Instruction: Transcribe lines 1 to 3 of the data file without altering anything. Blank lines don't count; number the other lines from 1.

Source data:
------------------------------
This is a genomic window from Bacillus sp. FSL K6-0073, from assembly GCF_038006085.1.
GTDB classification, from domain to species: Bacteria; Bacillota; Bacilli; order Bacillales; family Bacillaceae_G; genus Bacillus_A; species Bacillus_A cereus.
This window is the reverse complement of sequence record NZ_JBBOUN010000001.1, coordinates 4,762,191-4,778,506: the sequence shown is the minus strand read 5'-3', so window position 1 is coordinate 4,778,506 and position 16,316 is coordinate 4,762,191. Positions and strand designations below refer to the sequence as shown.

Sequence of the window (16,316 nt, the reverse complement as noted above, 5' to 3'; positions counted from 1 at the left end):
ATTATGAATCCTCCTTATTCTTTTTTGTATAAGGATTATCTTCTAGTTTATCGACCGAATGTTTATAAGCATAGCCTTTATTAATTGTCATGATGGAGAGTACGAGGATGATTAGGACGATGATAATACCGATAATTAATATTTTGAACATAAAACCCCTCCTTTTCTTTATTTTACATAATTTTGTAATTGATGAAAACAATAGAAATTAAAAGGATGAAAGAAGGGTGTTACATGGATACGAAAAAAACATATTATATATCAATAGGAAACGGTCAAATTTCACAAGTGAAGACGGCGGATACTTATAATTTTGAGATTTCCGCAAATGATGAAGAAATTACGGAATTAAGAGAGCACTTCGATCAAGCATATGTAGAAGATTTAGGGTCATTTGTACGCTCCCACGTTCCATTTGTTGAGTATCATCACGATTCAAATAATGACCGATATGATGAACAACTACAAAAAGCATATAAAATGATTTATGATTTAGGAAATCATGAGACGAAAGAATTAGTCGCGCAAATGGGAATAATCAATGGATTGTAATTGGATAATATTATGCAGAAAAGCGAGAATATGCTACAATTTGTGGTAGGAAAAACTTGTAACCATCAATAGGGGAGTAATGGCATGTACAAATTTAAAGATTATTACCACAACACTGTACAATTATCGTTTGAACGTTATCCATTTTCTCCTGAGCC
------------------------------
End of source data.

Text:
This is a genomic window from Bacillus sp. FSL K6-0073, from assembly GCF_038006085.1.
GTDB classification, from domain to species: Bacteria; Bacillota; Bacilli; order Bacillales; family Bacillaceae_G; genus Bacillus_A; species Bacillus_A cereus.
This window is the reverse complement of sequence record NZ_JBBOUN010000001.1, coordinates 4,762,191-4,778,506: the sequence shown is the minus strand read 5'-3', so window position 1 is coordinate 4,778,506 and position 16,316 is coordinate 4,762,191. Positions and strand designations below refer to the sequence as shown.